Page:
Some snarky hipster once coined the term “PBR&B” for Brooklynites crafting contemporary rhythm and blues fueled by everyone’s favorite shitty beer. While Autre Ne Veut’s Arthur Ashin does, in fact, reside in that particular New York borough and play some sort of hybridized R&B, the term so often chucked in his direction seems largely incorrect. Unlike Pabst’s weak, flat profile, Autre Ne Veut excels in its complexity and contemplation.
In fact, Ashin’s sophomore effort Age of Transparency is even more intricate than 2013’s debut Anxiety. Whereas much of Anxiety can be distilled into its piano-based origins (check out this version of “Counting” for reference), Age of Transparency seems to relish in the intention and independence of its pew-pewing laser synth pop. Ashin, who began experimenting with a jazz combo early in the sessions and later self-produced the record, has a way of twisting the sounds of acoustic instruments into wholly unnatural, inorganic noises.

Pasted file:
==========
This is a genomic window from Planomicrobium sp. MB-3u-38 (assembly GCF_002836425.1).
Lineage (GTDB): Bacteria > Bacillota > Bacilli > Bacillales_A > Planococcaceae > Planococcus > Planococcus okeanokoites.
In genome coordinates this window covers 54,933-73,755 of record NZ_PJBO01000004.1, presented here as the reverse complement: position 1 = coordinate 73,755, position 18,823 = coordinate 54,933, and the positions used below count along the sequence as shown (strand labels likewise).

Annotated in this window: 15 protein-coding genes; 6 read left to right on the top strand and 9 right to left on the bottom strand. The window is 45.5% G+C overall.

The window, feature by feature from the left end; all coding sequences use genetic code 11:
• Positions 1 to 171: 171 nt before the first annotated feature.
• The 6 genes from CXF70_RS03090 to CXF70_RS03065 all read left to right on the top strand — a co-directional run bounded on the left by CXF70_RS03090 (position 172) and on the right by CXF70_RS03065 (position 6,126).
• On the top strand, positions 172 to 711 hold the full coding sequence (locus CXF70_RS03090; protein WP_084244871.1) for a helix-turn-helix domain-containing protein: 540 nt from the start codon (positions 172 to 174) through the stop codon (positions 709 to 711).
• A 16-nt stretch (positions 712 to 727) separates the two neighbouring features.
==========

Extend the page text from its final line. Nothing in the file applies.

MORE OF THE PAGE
This doesn’t make Autre Ne Veut any less musical, though. The electronics take rhythmic and melodic hints from heavy metal on “Cold Winds,” which asserts its defiance in chunky, low-pitch chord slams. Next, the title track features soprano saxophone work reminiscent of Bon Iver’s “Beth/Rest.” And while the closing track “Get Out” starts with a functional four-four rhythm beat out on a drum pad, about halfway through, Ashin introduces a bridge that strips it all away to bare his voice alongside a percussion-less keyboard line. But as the song begins its metamorphosing swell, it evolves into a soulful swansong with a swinging backbeat. Suddenly, Age of Transparency assumes the characteristics of a living being, as Ashin admits, “But you really need people to tell you what it’s all about.”
The highlight of Age of Transparency remains in Ashin’s range of vocals, though. He sculpts his voice to fit in in tiniest spaces that can only accommodate for falsetto gasps, while also belting the biggest R&B bellows all within the same song. While the electronica can occasionally become an abrasive racket on parts of Age of Transparency, Ashin’s singing serves as a reminder of human melody and soul.